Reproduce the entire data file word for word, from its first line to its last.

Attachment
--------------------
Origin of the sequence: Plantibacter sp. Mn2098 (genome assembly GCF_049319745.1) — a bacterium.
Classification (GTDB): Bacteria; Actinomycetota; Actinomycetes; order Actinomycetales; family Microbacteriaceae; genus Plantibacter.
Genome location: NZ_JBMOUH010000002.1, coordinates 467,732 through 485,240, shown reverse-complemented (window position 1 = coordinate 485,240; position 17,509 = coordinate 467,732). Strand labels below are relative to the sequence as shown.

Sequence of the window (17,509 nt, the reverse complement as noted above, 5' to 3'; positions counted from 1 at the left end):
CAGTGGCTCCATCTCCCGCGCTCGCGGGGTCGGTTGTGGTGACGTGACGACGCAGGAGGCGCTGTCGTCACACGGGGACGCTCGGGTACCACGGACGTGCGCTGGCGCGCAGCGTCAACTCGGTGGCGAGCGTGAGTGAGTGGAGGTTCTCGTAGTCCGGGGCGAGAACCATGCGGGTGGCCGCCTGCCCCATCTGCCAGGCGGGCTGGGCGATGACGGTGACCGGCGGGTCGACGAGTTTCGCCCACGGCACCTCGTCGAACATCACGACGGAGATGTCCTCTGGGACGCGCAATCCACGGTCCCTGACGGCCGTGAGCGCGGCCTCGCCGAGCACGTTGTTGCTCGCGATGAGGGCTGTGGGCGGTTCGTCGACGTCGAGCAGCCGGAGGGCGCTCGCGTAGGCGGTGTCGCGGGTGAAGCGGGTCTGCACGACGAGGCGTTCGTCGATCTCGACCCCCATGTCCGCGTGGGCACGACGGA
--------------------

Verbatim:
Origin of the sequence: Plantibacter sp. Mn2098 (genome assembly GCF_049319745.1) — a bacterium.
Classification (GTDB): Bacteria; Actinomycetota; Actinomycetes; order Actinomycetales; family Microbacteriaceae; genus Plantibacter.
Genome location: NZ_JBMOUH010000002.1, coordinates 467,732 through 485,240, shown reverse-complemented (window position 1 = coordinate 485,240; position 17,509 = coordinate 467,732). Strand labels below are relative to the sequence as shown.

Sequence of the window (17,509 nt, the reverse complement as noted above, 5' to 3'; positions counted from 1 at the left end):
CAGTGGCTCCATCTCCCGCGCTCGCGGGGTCGGTTGTGGTGACGTGACGACGCAGGAGGCGCTGTCGTCACACGGGGACGCTCGGGTACCACGGACGTGCGCTGGCGCGCAGCGTCAACTCGGTGGCGAGCGTGAGTGAGTGGAGGTTCTCGTAGTCCGGGGCGAGAACCATGCGGGTGGCCGCCTGCCCCATCTGCCAGGCGGGCTGGGCGATGACGGTGACCGGCGGGTCGACGAGTTTCGCCCACGGCACCTCGTCGAACATCACGACGGAGATGTCCTCTGGGACGCGCAATCCACGGTCCCTGACGGCCGTGAGCGCGGCCTCGCCGAGCACGTTGTTGCTCGCGATGAGGGCTGTGGGCGGTTCGTCGACGTCGAGCAGCCGGAGGGCGCTCGCGTAGGCGGTGTCGCGGGTGAAGCGGGTCTGCACGACGAGGCGTTCGTCGATCTCGACCCCCATGTCCGCGTGGGCACGACGGA